module uses a Mersenne Twister construct for its PRNG (which is unsafe and can be reversed to then compute the rest of the sequence).

This means that with the values we’re given, it would be theoretically possible to reconstruct the Mersenne Twister’s state, compute the following sequence and realize that we cannot alter the average calculation by more than a tiny `1/len(all_random_values_list)`

…

Anyway, we don’t seem to be in a context where this `random`

module is instantiated only once (such as in an eternally running Flask application).

## Great! No Need to Analyze Python Implementation

*I can’t say I haven’t…*

Let’s look again at how our input is treated.

```
def getAnswer(d,g): # Never forgive, never forget
lv = float(g)
rv = float(d)
if lv > 1 or lv < 0:
raise InvalidValue
if rv > 1 or rv < 0:
raise InvalidValue
if (rv + lv) < 0:
raise TotalTooSmall
if (rv + lv) > 1:
raise TotalTooBig
la = [lv]
ra = [rv]
# ...
```

The validations look good to me and after that, there’s not much to be done.

## Whatever FLOATs Your Boat

What about `float()`

?
Let’s look at Python documentation once again.

```
sign ::= "+" | "-"
infinity ::= "Infinity" | "inf"
nan ::= "nan"
digit ::= <a Unicode decimal digit, i.e. characters in Unicode general category Nd>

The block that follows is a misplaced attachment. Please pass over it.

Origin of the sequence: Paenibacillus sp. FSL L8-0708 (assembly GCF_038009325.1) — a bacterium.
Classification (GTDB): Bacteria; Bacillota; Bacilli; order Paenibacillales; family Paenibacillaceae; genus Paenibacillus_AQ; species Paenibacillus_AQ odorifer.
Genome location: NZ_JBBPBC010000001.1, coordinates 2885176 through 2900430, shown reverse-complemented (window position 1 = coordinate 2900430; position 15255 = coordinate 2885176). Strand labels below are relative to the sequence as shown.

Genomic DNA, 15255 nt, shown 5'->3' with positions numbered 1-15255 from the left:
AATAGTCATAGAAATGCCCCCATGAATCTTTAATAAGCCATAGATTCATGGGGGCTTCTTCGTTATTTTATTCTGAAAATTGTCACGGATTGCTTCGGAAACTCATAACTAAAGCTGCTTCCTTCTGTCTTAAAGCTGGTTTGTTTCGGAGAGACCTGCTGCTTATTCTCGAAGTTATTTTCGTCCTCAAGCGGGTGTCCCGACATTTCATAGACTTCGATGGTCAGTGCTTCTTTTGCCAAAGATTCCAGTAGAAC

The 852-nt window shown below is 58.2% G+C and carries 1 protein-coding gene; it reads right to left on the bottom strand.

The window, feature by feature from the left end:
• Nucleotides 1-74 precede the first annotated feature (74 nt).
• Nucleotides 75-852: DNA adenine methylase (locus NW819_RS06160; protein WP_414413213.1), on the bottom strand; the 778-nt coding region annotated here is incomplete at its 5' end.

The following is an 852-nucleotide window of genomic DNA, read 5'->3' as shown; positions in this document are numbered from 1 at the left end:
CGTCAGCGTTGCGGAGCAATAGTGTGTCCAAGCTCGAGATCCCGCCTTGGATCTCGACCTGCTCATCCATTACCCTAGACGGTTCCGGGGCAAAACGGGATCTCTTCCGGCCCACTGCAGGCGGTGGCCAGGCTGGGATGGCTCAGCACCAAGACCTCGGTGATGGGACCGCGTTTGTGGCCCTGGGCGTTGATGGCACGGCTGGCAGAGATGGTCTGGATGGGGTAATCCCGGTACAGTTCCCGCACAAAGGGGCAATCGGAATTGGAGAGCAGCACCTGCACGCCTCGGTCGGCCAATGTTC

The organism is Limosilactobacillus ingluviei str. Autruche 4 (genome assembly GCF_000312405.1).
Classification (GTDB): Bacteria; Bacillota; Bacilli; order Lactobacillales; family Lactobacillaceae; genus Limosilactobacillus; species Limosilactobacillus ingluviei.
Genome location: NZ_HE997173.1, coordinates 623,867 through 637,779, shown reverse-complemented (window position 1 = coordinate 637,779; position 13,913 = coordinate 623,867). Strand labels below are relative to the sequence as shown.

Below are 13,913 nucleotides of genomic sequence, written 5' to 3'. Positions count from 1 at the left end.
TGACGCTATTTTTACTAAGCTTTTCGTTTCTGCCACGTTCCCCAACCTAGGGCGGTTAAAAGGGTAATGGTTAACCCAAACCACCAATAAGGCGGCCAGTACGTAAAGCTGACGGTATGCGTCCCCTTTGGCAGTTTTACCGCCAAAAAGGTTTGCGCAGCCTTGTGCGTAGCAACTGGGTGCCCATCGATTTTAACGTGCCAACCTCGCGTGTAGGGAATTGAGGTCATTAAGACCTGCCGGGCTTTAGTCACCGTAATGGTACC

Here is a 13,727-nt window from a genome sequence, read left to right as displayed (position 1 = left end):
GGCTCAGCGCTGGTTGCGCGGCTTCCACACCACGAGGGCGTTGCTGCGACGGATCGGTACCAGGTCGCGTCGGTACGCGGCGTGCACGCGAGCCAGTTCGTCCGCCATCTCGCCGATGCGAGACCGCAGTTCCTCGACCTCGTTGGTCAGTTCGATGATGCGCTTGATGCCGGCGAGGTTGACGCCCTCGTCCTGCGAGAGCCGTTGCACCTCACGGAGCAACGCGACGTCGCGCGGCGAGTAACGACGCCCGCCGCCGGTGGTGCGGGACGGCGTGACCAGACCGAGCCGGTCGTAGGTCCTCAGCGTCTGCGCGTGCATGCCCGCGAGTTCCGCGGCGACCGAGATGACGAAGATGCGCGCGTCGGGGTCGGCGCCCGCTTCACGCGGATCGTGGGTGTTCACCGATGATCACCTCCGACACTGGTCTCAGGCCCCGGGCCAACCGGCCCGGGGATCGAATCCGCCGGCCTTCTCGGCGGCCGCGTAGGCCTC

digitpart ::= digit (["_"] digit)*
number ::= [digitpart] "." digitpart | digitpart ["."]
exponent ::= ("e" | "E") ["+" | "-"] digitpart
floatnumber ::= number [exponent]
floatvalue ::= [sign] (floatnumber | infinity | nan)
```

This seems to contain interesting stuff that looks interesting, but I have another resource that looks interestinger.

I have to be honest here, I really like being dumb when I look at a challenge and this is why I went looking at the Python WTF GitHub repo instead of Python doc. But, this is writeup time and appearing smart is our duty.

Almost every possible inputs to `float()`

should respect the validations.

## NAN NAN NAN NAN NAN NAN NAN NAN NAN NAN NAN NAN NAN NAN NAN NAN BATNAN!

I hope you’ve guessed what I’m getting to by now…

```
>>> float('nan') < 1
False
>>> float('nan') > 1
False
>>> float('nan') < 0
False
>>> float('nan') > 0
False
>>>
>>> # Logically, the following is also false
>>>
>>> float('nan') + float('nan') < 0
False
>>> float('nan') + float('nan') > 1
False
```

This means that we can send a `NaN`

in either right or left (see what I did there?) and it will be valid.

## Are We There Yet?

What about `numpy.mean()`

?

```
>>> l = [float('nan'), 1]
>>> numpy.mean(l)
nan
>>> numpy.mean(l) == numpy.mean(l)
False
>>>
>>> # This last bit is interesting. wtf...
>>>
>>> max(1, numpy.mean(l))
1
>>> max(numpy.mean(l), 1)
nan
```

That looks promising! The decision between left and right and left and right and … is done with:

```
if max(numpy.mean(la),numpy.mean(ra)) == numpy.mean(la):
return 'Left'
else:
return 'Right'
```

So, if we want to go left, we input `nan`

for right and a valid float for left.
Otherwise to go right, we input `nan`

for left and whatever for right (a valid float though…)

From there, you take out your A* search algorithm again, compute the correct trajectory and you get the flag!

`FLAG-cpprx7maynsnlevgqbilrjwvxk5ipixk`